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Washington D.C.: 50 lawmakers now support H.R. 412, The Kids Just Want to Ride Act. This important legislation is gaining momentum on Capitol Hill, and would exempt kids’ dirtbikes and all-terrain vehicles (ATVs) from the “lead law” that effectively bans their sale at the end of the year. Introduced by Rep. Denny Rehberg (R-Mont.), the bill seeks to exempt kids’ off-highway vehicles (OHVs) from the Consumer Product Safety Improvement Act (CPSIA) of 2008, which is also known as the lead law.
The CPSIA bans the making, importing, distributing or selling of any product intended for children 12 and under that contains more than a specified amount of lead in any accessible part. It also requires all children’s products undergo periodic testing by independent laboratories approved by the Consumer Product Safety Commission (CPSC), which is responsible for implementing the law.
The CPSC has delayed enforcing key portions of the law until after the end of the year. However, unless the CPSIA is changed by then, the sale of child-sized dirtbikes and ATVs will effectively be banned.
Washington, D.C.: Help protect the future of youth riding by circulating a petition in support of H.R. 412, the Kids Just Want to Ride Act. To request a copy of the petition, e-mail the AMA’s Grassroots Team at email@example.com. In the e-mail subject line please note: Petition. Thank you for your efforts to help protect the future of youth riding.
Washington D.C.: New ‘Wild Lands’ policy blasted at congressional hearing. The U.S. Interior Department’s new “Wild Lands” land-use policy was sharply criticized during a congressional hearing on March 1. The policy could close millions of acres of federal land to responsible motorized recreation.
Idaho Gov. C.L. “Butch” Otter argued that, with the new policy, the Interior Department “has circumvented the sovereignty of states and the will of the public.” Utah Gov. Gary Herbert said that “by bureaucratic fiat, one branch of government has overstepped and overreached and has devalued the rights of the states and the citizens.”
They joined several others in testifying before the House Committee on Natural Resources on “The Impact of the Administration’s Wild Lands Order on Jobs and Economic Growth.”
Robert Abbey, director of the federal Bureau of Land Management (BLM), defended the Wild Lands policy, testifying that it “restores balance to the BLM’s multiple-use management of the public lands in accordance with applicable law.”
Source and full story: http://www.americanmotorcyclist.com/NewsView/11-03-01/New_Wild_Lands_policy_blasted_at_congressional_hearing.aspx
Washington D.C.: Motorcycle-only checkpoints challenged. On March 3, Rep. Jim Sensenbrenner (R-Wis.) introduced H.R. 904. The legislation, with original co-sponsorsReps. Tom Petri (R-Wis.) and Paul Ryan (R-Wis.), would prohibit the U.S. Department of Transportation (DOT) “from providing grants or any funds to a state, county, town, or township, Indian tribe, municipal or other local government to be used for any program to check helmet usage or create checkpoints for a motorcycle driver or passenger.”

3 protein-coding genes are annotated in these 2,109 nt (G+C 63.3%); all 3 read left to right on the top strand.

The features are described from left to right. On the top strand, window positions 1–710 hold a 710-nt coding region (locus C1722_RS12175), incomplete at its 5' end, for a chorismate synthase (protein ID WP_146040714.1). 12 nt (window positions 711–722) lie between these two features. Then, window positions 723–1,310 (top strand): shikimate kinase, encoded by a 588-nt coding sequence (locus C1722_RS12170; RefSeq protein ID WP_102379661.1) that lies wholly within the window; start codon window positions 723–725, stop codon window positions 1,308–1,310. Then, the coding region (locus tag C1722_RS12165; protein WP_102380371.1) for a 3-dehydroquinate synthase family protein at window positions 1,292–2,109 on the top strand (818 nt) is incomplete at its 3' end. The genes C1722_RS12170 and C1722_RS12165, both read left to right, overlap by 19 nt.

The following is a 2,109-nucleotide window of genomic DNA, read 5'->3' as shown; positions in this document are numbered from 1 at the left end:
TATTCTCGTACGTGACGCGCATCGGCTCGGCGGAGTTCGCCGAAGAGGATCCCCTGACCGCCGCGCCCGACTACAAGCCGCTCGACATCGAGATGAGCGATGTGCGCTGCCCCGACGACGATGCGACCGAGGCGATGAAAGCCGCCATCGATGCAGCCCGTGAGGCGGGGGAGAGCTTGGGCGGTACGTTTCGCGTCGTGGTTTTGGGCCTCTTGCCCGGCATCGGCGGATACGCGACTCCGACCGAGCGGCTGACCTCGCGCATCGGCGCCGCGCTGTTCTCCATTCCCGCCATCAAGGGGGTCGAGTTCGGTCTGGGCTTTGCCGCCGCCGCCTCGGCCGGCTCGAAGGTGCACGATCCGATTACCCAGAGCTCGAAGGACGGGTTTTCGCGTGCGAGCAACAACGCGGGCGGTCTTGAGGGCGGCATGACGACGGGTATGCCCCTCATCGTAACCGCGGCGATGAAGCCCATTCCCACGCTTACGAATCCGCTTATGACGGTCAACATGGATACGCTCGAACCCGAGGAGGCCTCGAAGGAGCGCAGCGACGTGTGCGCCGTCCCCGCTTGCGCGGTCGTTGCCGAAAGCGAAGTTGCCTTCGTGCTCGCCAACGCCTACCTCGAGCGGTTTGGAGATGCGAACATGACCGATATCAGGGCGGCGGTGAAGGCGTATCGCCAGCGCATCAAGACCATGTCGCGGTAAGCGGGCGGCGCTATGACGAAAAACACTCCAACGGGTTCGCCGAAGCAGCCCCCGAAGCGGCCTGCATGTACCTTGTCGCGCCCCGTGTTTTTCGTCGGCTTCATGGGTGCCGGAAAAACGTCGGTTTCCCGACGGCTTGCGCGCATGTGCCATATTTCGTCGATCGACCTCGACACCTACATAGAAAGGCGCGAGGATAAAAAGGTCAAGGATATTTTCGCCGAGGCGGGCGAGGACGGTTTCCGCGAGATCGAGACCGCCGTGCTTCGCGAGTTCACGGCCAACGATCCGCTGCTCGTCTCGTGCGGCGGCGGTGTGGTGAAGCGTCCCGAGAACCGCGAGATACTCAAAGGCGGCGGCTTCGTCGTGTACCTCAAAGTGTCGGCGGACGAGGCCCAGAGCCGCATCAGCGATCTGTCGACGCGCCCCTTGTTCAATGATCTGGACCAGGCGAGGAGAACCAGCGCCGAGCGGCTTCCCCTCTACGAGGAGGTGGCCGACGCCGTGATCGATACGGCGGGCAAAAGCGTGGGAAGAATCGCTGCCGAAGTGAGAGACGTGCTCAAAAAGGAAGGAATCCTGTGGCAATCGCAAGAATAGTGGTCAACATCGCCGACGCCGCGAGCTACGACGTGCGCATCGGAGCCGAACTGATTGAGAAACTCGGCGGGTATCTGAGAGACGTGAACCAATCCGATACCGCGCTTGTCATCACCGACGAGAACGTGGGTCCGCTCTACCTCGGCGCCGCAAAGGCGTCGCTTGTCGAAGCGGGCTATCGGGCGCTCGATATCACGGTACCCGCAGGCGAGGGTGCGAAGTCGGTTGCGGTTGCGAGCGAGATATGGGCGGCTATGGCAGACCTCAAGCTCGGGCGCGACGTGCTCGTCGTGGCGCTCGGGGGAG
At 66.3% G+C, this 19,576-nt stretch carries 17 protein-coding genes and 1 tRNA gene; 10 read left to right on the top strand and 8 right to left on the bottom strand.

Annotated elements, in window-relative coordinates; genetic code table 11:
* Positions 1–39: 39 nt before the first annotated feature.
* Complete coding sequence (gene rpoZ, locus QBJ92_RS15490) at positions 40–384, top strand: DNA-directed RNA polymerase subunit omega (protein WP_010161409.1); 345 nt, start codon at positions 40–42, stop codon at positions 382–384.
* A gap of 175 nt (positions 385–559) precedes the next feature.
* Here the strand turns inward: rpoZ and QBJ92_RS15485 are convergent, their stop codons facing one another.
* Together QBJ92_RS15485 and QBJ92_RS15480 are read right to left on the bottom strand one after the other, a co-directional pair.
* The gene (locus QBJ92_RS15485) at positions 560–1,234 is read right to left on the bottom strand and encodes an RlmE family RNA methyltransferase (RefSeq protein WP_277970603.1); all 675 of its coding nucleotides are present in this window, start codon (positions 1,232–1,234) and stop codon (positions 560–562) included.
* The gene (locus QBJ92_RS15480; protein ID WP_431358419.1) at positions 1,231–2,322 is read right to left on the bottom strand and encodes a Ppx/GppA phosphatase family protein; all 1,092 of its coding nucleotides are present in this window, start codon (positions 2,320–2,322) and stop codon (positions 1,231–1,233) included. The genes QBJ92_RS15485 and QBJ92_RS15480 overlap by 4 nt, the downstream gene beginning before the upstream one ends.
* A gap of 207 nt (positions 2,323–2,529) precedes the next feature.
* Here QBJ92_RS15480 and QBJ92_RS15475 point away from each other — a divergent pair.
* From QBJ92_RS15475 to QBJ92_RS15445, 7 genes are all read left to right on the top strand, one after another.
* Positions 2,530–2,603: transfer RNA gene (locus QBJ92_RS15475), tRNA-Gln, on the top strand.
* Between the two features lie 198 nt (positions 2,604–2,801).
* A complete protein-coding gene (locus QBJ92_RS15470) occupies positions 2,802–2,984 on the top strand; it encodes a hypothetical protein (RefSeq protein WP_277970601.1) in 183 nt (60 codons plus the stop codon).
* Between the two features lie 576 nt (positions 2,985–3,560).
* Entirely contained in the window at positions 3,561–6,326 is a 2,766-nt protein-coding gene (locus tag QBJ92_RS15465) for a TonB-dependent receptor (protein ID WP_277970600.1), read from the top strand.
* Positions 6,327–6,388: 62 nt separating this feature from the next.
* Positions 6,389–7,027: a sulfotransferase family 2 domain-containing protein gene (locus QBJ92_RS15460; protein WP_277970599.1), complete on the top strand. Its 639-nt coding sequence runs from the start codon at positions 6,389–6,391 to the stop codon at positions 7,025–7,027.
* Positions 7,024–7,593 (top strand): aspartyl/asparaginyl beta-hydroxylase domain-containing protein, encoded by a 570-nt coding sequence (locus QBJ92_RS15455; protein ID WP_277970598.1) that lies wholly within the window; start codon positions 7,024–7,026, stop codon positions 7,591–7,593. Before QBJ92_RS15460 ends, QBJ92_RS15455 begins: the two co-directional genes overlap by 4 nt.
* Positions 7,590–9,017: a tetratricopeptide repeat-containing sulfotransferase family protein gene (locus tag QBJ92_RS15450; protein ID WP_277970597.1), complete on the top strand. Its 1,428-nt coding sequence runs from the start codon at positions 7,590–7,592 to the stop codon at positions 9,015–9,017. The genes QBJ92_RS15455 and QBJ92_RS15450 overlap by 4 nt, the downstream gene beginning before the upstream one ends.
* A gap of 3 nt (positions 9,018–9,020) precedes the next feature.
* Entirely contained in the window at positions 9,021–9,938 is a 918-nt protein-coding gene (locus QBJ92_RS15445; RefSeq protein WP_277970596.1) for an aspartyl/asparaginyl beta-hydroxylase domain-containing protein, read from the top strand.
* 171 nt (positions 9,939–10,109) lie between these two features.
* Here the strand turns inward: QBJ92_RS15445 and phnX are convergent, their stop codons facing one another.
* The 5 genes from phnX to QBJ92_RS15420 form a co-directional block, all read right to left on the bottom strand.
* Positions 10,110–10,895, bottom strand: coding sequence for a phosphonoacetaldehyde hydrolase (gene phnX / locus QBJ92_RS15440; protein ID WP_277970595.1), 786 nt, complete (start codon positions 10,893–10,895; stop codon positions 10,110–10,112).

The National Highway Traffic Safety Administration (NHTSA), which is part of the DOT, recently gave Georgia a $70,000 grant to conduct one or more roadside motorcycle-only checkpoints. New York State has operated a similar program using state funds. The AMA has been tracking this disturbing development of motorcycle-only checkpoints since it first appeared in New York several years ago. Source: http://capwiz.com/amacycle/issues/alert/?alertid=33070516.
Atlanta, Ga.: House Bill 161, authored by Rep. Ann Purcell (R-Rincon), would permit motorcycle operators to proceed with caution through an intersection controlled by a traffic-actuated signal if, after waiting not less than 60 seconds, the actuator fails to recognize the motorcycle.
Springfield, Ill.: House Bill 2860, sponsored by Rep. Dan Beiser (D-Alton), would permit motorcycle operators, facing a steady red signal that fails to change to green within a reasonable period of time because of a signal malfunction or because the signal fails to detect the presence of the motorcycle, to proceed subject to the rules applicable after making a stop at a stop sign.
Topeka, Kan.: House Bill 2058, authored by the House Transportation Committee, would permit a motorcycle operator or bicycle rider facing any steady red traffic-actuated signal that fails to change to a green light with(in) a reasonable period of time to proceed with caution subject to the rules applicable after making a stop at a stop sign.
Also House Bill 2199, authored by the House Transportation Committee, would increase penalties for certain right-of-way violations that result in serious bodily injury or death to another roadway user. Failure-to-yield violations at intersections, during left turns, at stop or yield signs, while entering or crossing roadways, and in construction or maintenance zones are covered offenses under HB-2199.
Annapolis, Md.: House Bill 1282, sponsored by Del. Cheryl Glenn (D-Baltimore), would require vehicle parking facilities that are owned, leased, or operated by the State or a political subdivision of the State, or that receive funding from the State or a political subdivision of the State, to allow motorcycles to park in the facilities.